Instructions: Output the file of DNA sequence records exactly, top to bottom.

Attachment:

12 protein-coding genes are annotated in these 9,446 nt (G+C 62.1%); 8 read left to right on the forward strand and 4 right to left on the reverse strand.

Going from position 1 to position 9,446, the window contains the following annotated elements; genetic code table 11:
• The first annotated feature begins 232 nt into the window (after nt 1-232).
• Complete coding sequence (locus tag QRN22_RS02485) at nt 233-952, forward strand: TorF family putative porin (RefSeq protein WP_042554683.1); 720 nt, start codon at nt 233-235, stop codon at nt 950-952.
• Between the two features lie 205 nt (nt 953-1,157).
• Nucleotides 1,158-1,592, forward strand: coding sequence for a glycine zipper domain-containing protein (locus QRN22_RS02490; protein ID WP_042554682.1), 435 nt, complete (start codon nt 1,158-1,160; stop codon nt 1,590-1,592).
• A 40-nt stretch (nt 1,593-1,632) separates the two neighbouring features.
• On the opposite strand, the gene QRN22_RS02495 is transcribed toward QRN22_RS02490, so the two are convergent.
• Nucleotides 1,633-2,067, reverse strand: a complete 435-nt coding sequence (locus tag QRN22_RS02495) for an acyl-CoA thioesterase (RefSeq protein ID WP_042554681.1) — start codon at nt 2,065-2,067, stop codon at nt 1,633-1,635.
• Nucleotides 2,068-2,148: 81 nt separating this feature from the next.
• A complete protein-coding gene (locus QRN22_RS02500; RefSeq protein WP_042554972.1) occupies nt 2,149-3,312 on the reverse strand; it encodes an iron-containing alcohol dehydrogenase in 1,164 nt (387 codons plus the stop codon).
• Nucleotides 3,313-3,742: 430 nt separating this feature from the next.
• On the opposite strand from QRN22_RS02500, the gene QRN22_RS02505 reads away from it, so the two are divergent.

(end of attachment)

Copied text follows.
12 protein-coding genes are annotated in these 9,446 nt (G+C 62.1%); 8 read left to right on the forward strand and 4 right to left on the reverse strand.

Going from position 1 to position 9,446, the window contains the following annotated elements; genetic code table 11:
• The first annotated feature begins 232 nt into the window (after nt 1-232).
• Complete coding sequence (locus tag QRN22_RS02485) at nt 233-952, forward strand: TorF family putative porin (RefSeq protein WP_042554683.1); 720 nt, start codon at nt 233-235, stop codon at nt 950-952.
• Between the two features lie 205 nt (nt 953-1,157).
• Nucleotides 1,158-1,592, forward strand: coding sequence for a glycine zipper domain-containing protein (locus QRN22_RS02490; protein ID WP_042554682.1), 435 nt, complete (start codon nt 1,158-1,160; stop codon nt 1,590-1,592).
• A 40-nt stretch (nt 1,593-1,632) separates the two neighbouring features.
• On the opposite strand, the gene QRN22_RS02495 is transcribed toward QRN22_RS02490, so the two are convergent.
• Nucleotides 1,633-2,067, reverse strand: a complete 435-nt coding sequence (locus tag QRN22_RS02495) for an acyl-CoA thioesterase (RefSeq protein ID WP_042554681.1) — start codon at nt 2,065-2,067, stop codon at nt 1,633-1,635.
• Nucleotides 2,068-2,148: 81 nt separating this feature from the next.
• A complete protein-coding gene (locus QRN22_RS02500; RefSeq protein WP_042554972.1) occupies nt 2,149-3,312 on the reverse strand; it encodes an iron-containing alcohol dehydrogenase in 1,164 nt (387 codons plus the stop codon).
• Nucleotides 3,313-3,742: 430 nt separating this feature from the next.
• On the opposite strand from QRN22_RS02500, the gene QRN22_RS02505 reads away from it, so the two are divergent.